Jugaad Yatra: Exploring the Indian Art of Problem Solving by Dean Nelson
Published by: Aleph Book Company
Non Fiction, 175p
Rating: 3.50/5 stars
India’s Mangalyaan mission to Mars and the Tata Nano, the world’s cheapest car, are two of the country’s most celebrated achievements in recent times. They have something in common with the inverter which keeps the lights on during power cuts, the desert cooler which eases the searing summer heat, and the hybrid bikes, half Enfield Bullet motorbike, half bullock cart which slow traffic throughout Northern India. They share traits with inspiring village inventions, which offer cheap stoves, cool water, wind powered pumps, safer wells and even sanitary towels to those who can least afford them. And they also share characteristics with some of the worst aspects of life in urban India – unsafe vehicles, dangerous buildings, poor sanitation and shoddy standards of work and manufacturing. They are all examples of good and bad jugaad, the colloquial Hindi word for a frugal innovation, a quick fix, improvised solution with cheap materials readily to hand and ‘out of box’ solutions which bypass received wisdom, rules and regulations.
The concept of Jugaad divides many in India. Should the country embrace jugaad as the elixir of innovation or shun it as the celebration of the substandard? This book explores the special place jugaad has in Indian thinking and India.
*Thank you Aleph Book Co for this review copy!
In ‘Jugaad Yatra: Exploring the Indian Art of Problem Solving’, award winning investigative journalist and foreign correspondent Dean Nelson objectively looks at ‘jugaad’ and its interesting linkages to India mythological stories and the life experiences of the country’s top industrialists. The author starts by doffing his head to India’s Mangalayaan mission, a successful one at that, made possible with less than the production cost of the space thriller Gravity! But if the reader is expecting a paean to India’s Jugaad DNA, he/she cant get more wrong for the author lays bare the perils of going for short term life hacks and how it can possibly harm development and progress.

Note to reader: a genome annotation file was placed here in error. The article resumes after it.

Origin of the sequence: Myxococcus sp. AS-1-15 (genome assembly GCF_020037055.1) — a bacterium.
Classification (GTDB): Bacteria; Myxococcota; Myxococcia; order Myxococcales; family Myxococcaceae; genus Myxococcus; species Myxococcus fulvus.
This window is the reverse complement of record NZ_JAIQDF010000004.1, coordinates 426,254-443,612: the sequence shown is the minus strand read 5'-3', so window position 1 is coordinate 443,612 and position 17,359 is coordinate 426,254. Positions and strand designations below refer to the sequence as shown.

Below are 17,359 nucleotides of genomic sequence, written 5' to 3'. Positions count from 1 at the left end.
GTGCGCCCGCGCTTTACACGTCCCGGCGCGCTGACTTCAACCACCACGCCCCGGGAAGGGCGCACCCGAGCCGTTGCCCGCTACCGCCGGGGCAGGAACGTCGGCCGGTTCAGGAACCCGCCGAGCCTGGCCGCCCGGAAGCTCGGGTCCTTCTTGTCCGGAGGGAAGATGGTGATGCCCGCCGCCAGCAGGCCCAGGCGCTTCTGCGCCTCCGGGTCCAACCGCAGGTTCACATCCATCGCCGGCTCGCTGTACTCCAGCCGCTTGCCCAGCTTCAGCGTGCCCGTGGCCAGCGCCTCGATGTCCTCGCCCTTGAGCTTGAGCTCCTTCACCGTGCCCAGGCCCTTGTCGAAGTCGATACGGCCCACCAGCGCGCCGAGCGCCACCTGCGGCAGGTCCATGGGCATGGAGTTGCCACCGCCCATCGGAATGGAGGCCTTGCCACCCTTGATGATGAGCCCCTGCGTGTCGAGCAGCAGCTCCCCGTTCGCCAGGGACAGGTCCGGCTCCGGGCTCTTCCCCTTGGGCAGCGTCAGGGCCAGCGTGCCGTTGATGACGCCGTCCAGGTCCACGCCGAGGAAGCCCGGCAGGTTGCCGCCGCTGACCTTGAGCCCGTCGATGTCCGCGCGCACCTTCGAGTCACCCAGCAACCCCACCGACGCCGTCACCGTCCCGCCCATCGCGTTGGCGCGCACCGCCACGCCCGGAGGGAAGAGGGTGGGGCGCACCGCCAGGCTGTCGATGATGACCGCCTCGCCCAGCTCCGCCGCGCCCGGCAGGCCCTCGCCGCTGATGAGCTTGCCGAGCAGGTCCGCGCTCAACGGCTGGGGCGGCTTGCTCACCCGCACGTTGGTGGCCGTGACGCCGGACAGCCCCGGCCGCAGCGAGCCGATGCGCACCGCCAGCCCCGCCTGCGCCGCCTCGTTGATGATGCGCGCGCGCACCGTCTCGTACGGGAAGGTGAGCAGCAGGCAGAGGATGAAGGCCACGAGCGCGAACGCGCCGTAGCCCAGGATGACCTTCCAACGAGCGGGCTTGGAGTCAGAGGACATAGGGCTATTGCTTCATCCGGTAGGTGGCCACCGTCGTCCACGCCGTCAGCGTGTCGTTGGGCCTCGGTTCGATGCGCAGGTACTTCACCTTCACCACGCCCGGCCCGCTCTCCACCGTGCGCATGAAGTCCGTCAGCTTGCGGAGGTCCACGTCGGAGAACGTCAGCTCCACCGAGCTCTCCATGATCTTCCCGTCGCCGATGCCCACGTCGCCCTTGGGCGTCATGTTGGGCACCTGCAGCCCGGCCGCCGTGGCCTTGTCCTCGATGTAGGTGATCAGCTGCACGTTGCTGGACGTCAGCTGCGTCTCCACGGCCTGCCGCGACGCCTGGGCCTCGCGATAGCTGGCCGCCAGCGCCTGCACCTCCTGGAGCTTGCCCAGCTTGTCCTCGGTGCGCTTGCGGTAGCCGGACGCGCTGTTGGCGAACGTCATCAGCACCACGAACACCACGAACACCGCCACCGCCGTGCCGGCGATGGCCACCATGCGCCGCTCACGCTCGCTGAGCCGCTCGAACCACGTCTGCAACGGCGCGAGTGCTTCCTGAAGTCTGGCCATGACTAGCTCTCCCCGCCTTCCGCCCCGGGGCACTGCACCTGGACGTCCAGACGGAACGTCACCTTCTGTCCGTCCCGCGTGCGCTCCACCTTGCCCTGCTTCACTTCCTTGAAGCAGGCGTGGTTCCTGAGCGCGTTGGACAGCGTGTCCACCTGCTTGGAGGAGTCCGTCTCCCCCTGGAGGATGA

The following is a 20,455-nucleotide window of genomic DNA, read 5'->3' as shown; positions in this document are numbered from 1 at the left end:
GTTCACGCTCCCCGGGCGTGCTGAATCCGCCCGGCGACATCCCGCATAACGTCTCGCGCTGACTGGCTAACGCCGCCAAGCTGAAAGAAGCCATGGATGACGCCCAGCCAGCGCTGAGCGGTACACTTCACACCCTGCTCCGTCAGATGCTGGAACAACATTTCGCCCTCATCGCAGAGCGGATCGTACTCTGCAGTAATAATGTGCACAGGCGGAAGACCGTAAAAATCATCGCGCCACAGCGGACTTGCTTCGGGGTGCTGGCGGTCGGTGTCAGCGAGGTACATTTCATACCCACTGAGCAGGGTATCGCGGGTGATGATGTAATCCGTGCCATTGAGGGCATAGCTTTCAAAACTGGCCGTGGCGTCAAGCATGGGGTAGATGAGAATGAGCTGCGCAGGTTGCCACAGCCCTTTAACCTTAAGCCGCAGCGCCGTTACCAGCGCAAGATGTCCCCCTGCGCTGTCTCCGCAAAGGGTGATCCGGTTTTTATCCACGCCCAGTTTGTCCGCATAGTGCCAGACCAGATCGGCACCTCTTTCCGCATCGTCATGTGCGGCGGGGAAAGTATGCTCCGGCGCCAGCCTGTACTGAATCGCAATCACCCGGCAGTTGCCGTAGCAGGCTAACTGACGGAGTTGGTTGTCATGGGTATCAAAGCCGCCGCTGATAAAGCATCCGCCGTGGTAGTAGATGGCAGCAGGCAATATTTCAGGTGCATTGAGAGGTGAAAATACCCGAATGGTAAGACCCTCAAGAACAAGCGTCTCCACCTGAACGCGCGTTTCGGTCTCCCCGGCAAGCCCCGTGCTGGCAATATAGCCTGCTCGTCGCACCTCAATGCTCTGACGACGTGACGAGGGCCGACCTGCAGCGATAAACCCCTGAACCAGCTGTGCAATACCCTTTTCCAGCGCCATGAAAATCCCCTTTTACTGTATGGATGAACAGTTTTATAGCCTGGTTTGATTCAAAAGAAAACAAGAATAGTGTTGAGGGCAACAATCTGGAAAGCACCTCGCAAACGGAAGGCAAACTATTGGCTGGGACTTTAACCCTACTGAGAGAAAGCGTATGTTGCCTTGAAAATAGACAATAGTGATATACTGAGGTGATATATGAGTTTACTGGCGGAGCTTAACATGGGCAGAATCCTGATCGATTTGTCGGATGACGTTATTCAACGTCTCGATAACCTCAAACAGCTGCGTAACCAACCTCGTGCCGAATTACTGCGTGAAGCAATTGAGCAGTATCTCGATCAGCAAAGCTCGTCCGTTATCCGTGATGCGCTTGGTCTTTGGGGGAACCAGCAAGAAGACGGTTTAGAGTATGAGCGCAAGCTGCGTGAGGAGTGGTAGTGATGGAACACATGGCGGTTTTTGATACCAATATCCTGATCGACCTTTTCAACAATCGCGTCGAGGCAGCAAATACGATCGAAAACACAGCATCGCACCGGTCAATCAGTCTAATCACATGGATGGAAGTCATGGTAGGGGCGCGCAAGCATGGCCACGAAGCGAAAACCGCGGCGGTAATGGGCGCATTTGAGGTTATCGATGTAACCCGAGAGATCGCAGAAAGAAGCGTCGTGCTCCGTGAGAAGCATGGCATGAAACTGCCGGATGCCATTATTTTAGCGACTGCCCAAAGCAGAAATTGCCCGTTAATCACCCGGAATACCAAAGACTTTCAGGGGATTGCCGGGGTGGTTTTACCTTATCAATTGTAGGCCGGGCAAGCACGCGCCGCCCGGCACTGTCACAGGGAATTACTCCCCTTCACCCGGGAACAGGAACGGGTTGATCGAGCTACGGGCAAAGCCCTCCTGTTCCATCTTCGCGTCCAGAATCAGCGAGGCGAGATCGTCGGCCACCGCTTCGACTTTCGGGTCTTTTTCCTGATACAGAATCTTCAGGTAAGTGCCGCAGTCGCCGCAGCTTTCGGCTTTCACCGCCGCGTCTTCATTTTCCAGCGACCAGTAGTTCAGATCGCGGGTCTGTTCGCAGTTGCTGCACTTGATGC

From life hacks that people across the country adopt to ‘make do’, to innovations that improve the lives of people in the rural landscape; the book has ample examples of Jugaad. There is also a telling observation: that it is only a few innovations that are good enough to be used for the benefit of people like the Jaipur feet, or find great success, like Su Kaam inverters.
While giving examples of jugaad from Indian mythological stories and from Mahabharata, the author makes a telling point that jugaad was necessitated in a new country that emerged after a traumatic partition into a world where it was to develop its foot hold in the development sector. The anecdotes shared by India’s top industrialists who started out by making the best of what they have in hand to the professional attitude taken by another industrialist adds a nice touch of balance.
Dean Nelson also cautions, “For those who want to see India competing with and leading the world, Jugaad is one of the reasons why it often fails short. They see India’s love of the quick fix in the weakness of its research and development and failure to build respected enduring systems.” He draws the innate Indian love for the quick fix that compromises on quality, thereby leading to corruption that leads to other fallouts.
I found the book an engrossing read with very its insights into the socio politics and cultural fabric of India. I would recommend it for readers who love to read non fiction. You can get a copy from Aleph Book Company